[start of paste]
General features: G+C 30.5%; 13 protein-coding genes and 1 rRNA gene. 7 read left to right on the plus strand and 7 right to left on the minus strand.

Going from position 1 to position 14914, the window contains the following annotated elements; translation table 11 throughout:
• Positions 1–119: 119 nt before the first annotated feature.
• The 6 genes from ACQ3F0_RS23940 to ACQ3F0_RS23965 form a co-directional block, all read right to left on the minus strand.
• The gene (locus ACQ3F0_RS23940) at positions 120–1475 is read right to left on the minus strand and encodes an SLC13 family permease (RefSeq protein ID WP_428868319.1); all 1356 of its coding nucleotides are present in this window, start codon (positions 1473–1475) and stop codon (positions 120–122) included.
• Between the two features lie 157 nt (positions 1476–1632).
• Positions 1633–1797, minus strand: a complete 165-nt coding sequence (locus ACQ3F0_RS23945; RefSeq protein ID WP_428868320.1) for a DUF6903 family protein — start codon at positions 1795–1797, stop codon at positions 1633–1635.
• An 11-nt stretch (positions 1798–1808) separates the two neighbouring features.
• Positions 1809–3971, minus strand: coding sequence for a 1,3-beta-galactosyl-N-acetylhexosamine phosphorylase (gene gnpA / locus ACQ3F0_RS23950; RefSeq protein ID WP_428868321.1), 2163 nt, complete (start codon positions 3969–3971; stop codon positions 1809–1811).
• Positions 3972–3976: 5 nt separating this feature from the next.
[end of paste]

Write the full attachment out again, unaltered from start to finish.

General features: G+C 30.5%; 13 protein-coding genes and 1 rRNA gene. 7 read left to right on the plus strand and 7 right to left on the minus strand.

Going from position 1 to position 14914, the window contains the following annotated elements; translation table 11 throughout:
• Positions 1–119: 119 nt before the first annotated feature.
• The 6 genes from ACQ3F0_RS23940 to ACQ3F0_RS23965 form a co-directional block, all read right to left on the minus strand.
• The gene (locus ACQ3F0_RS23940) at positions 120–1475 is read right to left on the minus strand and encodes an SLC13 family permease (RefSeq protein ID WP_428868319.1); all 1356 of its coding nucleotides are present in this window, start codon (positions 1473–1475) and stop codon (positions 120–122) included.
• Between the two features lie 157 nt (positions 1476–1632).
• Positions 1633–1797, minus strand: a complete 165-nt coding sequence (locus ACQ3F0_RS23945; RefSeq protein ID WP_428868320.1) for a DUF6903 family protein — start codon at positions 1795–1797, stop codon at positions 1633–1635.
• An 11-nt stretch (positions 1798–1808) separates the two neighbouring features.
• Positions 1809–3971, minus strand: coding sequence for a 1,3-beta-galactosyl-N-acetylhexosamine phosphorylase (gene gnpA / locus ACQ3F0_RS23950; RefSeq protein ID WP_428868321.1), 2163 nt, complete (start codon positions 3969–3971; stop codon positions 1809–1811).
• Positions 3972–3976: 5 nt separating this feature from the next.